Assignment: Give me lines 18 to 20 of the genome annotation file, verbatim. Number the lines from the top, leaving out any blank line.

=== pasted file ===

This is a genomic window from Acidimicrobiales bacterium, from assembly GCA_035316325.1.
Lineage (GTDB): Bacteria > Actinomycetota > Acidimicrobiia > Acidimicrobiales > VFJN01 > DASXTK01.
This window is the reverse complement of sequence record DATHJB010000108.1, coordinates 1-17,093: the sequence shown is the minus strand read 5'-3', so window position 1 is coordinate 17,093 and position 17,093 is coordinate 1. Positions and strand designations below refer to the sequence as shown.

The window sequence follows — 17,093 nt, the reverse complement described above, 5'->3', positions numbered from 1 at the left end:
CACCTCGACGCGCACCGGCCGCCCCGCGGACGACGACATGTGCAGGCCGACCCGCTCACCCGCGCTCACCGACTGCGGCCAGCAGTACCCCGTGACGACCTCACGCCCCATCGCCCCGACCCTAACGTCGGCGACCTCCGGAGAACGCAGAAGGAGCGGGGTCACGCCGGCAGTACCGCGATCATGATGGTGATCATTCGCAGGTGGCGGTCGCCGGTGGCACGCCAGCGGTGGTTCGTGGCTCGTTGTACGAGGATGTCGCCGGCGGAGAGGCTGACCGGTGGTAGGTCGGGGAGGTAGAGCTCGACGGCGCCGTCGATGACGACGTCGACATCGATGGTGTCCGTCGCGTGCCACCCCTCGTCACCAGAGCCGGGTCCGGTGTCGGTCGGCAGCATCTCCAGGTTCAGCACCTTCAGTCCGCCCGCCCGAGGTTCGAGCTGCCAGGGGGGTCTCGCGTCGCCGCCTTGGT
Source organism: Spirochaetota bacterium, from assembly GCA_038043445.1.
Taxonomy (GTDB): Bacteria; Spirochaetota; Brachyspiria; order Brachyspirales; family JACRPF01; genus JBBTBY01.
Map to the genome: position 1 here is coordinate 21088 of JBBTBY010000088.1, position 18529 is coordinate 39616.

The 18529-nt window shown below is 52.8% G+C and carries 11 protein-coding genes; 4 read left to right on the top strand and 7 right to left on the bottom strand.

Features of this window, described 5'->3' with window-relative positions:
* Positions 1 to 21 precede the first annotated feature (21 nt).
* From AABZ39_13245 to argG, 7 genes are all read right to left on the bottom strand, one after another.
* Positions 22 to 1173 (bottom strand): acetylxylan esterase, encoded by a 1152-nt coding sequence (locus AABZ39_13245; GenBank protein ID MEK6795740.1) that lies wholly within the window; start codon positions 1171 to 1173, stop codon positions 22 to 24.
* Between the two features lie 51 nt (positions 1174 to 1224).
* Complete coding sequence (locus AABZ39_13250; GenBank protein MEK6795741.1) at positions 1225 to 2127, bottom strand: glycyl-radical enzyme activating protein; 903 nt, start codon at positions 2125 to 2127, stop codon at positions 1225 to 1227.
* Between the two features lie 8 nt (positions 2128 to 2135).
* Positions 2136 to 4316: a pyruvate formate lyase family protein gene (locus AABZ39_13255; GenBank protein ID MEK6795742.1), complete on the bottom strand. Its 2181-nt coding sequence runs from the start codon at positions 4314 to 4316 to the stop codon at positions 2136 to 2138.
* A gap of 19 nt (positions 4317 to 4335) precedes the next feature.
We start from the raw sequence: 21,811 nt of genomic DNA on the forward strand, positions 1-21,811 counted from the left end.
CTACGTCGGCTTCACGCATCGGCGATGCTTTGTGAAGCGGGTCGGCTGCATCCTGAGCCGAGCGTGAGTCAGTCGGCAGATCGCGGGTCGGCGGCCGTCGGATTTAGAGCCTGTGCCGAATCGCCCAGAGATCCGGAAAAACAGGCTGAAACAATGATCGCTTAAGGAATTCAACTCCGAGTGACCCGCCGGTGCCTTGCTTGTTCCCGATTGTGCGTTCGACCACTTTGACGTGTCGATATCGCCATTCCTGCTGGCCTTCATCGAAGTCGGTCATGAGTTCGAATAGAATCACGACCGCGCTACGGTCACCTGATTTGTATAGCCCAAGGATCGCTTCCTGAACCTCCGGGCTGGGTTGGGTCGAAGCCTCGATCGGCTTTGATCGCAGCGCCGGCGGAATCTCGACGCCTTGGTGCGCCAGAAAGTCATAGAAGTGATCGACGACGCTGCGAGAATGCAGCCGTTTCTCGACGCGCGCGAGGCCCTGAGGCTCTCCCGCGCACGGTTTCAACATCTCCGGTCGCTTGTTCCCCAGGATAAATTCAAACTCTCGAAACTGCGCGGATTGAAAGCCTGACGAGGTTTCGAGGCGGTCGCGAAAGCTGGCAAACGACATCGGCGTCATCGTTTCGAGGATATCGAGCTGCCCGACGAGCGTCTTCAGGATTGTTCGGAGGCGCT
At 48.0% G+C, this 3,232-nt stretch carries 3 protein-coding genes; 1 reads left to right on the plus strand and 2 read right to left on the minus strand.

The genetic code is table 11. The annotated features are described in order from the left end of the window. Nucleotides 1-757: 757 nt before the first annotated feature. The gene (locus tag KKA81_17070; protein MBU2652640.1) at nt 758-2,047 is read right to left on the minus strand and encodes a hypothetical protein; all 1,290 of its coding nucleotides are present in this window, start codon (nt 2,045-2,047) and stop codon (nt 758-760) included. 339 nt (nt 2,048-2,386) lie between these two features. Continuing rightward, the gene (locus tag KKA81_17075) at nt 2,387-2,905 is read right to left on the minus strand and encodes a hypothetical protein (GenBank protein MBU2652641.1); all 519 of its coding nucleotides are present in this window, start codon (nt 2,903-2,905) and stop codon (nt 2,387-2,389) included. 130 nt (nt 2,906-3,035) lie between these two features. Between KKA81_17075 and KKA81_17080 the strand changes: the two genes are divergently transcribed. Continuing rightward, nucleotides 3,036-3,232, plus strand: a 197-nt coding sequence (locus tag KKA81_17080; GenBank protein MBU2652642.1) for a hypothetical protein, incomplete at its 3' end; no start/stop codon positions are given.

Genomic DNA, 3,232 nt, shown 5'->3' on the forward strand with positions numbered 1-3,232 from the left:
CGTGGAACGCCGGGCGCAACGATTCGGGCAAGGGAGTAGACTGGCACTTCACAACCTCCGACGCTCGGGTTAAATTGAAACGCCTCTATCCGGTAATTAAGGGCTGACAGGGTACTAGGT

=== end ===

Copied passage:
* A gap of 19 nt (positions 4317 to 4335) precedes the next feature.
We start from the raw sequence: 21,811 nt of genomic DNA on the forward strand, positions 1-21,811 counted from the left end.
CTACGTCGGCTTCACGCATCGGCGATGCTTTGTGAAGCGGGTCGGCTGCATCCTGAGCCGAGCGTGAGTCAGTCGGCAGATCGCGGGTCGGCGGCCGTCGGATTTAGAGCCTGTGCCGAATCGCCCAGAGATCCGGAAAAACAGGCTGAAACAATGATCGCTTAAGGAATTCAACTCCGAGTGACCCGCCGGTGCCTTGCTTGTTCCCGATTGTGCGTTCGACCACTTTGACGTGTCGATATCGCCATTCCTGCTGGCCTTCATCGAAGTCGGTCATGAGTTCGAATAGAATCACGACCGCGCTACGGTCACCTGATTTGTATAGCCCAAGGATCGCTTCCTGAACCTCCGGGCTGGGTTGGGTCGAAGCCTCGATCGGCTTTGATCGCAGCGCCGGCGGAATCTCGACGCCTTGGTGCGCCAGAAAGTCATAGAAGTGATCGACGACGCTGCGAGAATGCAGCCGTTTCTCGACGCGCGCGAGGCCCTGAGGCTCTCCCGCGCACGGTTTCAACATCTCCGGTCGCTTGTTCCCCAGGATAAATTCAAACTCTCGAAACTGCGCGGATTGAAAGCCTGACGAGGTTTCGAGGCGGTCGCGAAAGCTGGCAAACGACATCGGCGTCATCGTTTCGAGGATATCGAGCTGCCCGACGAGCGTCTTCAGGATTGTTCGGAGGCGCT